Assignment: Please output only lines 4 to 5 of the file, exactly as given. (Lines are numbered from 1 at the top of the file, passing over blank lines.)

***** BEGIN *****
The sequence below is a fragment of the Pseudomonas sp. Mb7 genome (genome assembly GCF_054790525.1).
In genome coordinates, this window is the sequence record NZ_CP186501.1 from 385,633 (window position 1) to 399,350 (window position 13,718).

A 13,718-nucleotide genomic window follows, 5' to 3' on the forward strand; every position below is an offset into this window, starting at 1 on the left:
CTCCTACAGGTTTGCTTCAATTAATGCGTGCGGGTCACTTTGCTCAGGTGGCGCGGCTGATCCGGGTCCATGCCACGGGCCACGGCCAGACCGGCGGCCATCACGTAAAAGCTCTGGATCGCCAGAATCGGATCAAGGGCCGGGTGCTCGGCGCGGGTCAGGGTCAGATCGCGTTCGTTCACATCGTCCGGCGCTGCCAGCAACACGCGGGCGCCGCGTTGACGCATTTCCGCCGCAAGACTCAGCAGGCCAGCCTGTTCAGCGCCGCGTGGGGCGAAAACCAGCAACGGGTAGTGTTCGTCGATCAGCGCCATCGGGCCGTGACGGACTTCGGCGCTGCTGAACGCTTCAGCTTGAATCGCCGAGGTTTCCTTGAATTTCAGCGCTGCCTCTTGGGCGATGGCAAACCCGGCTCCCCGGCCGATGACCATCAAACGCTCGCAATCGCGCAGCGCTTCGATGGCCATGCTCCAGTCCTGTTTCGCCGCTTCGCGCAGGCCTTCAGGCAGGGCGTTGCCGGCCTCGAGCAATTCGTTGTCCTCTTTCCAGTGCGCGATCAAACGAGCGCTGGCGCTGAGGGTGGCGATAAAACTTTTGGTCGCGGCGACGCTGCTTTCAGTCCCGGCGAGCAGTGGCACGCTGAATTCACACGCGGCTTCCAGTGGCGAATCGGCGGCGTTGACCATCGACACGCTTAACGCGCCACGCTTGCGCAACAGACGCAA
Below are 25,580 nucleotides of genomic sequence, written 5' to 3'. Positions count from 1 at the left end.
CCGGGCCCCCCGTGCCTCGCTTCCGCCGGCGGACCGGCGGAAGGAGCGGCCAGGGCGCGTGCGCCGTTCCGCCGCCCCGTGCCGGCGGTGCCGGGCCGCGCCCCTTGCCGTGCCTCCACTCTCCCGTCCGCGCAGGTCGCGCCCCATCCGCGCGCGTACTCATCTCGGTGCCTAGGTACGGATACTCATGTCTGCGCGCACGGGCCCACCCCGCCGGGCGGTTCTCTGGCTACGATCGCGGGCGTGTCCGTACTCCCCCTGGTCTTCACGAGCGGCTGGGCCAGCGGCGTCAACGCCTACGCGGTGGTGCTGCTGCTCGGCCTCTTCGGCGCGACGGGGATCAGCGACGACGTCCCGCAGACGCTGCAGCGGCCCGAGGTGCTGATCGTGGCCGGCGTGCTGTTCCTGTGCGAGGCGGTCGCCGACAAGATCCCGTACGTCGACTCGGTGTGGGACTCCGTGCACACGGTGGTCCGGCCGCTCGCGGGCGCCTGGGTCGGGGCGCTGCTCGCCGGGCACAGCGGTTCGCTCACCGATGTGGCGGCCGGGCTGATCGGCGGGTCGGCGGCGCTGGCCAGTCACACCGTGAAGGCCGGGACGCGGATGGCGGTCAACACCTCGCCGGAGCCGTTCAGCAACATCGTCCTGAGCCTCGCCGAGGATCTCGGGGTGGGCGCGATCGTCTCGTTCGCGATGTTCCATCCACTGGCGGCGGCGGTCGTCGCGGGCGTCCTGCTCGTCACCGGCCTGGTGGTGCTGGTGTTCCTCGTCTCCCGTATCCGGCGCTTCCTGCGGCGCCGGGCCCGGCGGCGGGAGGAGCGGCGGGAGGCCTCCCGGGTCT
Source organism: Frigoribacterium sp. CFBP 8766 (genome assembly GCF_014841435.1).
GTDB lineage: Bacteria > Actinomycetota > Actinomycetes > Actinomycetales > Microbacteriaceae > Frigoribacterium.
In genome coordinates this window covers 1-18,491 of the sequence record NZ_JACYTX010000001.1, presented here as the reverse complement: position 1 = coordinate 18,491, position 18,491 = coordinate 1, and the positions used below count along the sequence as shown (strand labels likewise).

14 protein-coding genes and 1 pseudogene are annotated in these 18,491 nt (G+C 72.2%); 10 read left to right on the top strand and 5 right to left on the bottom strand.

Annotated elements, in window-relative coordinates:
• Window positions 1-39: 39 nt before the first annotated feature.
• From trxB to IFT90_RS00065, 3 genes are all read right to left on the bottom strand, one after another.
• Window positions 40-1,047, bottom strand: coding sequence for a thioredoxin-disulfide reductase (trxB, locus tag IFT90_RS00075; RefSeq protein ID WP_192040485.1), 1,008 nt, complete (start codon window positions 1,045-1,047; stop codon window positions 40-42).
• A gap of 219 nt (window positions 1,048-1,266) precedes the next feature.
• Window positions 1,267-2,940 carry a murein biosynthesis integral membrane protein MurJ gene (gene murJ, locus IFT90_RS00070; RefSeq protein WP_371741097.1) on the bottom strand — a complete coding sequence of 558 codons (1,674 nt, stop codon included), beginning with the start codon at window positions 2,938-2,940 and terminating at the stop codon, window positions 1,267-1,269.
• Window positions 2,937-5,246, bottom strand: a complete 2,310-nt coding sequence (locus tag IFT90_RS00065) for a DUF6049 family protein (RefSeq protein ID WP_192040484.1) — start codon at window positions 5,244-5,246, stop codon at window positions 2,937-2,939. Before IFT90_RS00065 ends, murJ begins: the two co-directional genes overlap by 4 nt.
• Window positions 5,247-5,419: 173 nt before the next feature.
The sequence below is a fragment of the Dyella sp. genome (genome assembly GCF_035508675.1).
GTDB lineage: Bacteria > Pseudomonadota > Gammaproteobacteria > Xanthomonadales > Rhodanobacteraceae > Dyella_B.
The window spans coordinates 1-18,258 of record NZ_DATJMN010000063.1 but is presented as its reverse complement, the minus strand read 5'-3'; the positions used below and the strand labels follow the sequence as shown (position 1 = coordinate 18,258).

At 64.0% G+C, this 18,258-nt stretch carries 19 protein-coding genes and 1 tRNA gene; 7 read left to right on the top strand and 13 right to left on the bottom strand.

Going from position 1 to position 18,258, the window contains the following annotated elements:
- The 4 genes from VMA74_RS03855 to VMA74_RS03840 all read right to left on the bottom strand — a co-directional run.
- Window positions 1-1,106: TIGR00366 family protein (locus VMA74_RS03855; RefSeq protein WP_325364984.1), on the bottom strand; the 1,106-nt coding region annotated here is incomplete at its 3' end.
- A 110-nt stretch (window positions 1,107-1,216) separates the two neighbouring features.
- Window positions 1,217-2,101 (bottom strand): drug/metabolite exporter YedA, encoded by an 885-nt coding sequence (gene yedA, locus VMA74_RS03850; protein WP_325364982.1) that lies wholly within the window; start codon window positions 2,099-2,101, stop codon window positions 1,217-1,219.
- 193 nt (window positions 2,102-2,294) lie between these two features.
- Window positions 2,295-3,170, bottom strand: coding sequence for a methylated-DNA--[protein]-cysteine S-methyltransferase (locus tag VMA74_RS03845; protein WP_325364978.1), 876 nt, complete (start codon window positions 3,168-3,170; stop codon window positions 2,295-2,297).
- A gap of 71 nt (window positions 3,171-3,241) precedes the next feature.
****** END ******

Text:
CTCCTACAGGTTTGCTTCAATTAATGCGTGCGGGTCACTTTGCTCAGGTGGCGCGGCTGATCCGGGTCCATGCCACGGGCCACGGCCAGACCGGCGGCCATCACGTAAAAGCTCTGGATCGCCAGAATCGGATCAAGGGCCGGGTGCTCGGCGCGGGTCAGGGTCAGATCGCGTTCGTTCACATCGTCCGGCGCTGCCAGCAACACGCGGGCGCCGCGTTGACGCATTTCCGCCGCAAGACTCAGCAGGCCAGCCTGTTCAGCGCCGCGTGGGGCGAAAACCAGCAACGGGTAGTGTTCGTCGATCAGCGCCATCGGGCCGTGACGGACTTCGGCGCTGCTGAACGCTTCAGCTTGAATCGCCGAGGTTTCCTTGAATTTCAGCGCTGCCTCTTGGGCGATGGCAAACCCGGCTCCCCGGCCGATGACCATCAAACGCTCGCAATCGCGCAGCGCTTCGATGGCCATGCTCCAGTCCTGTTTCGCCGCTTCGCGCAGGCCTTCAGGCAGGGCGTTGCCGGCCTCGAGCAATTCGTTGTCCTCTTTCCAGTGCGCGATCAAACGAGCGCTGGCGCTGAGGGTGGCGATAAAACTTTTGGTCGCGGCGACGCTGCTTTCAGTCCCGGCGAGCAGTGGCACGCTGAATTCACACGCGGCTTCCAGTGGCGAATCGGCGGCGTTGACCATCGACACGCTTAACGCGCCACGCTTGCGCAACAGACGCAA
Below are 25,580 nucleotides of genomic sequence, written 5' to 3'. Positions count from 1 at the left end.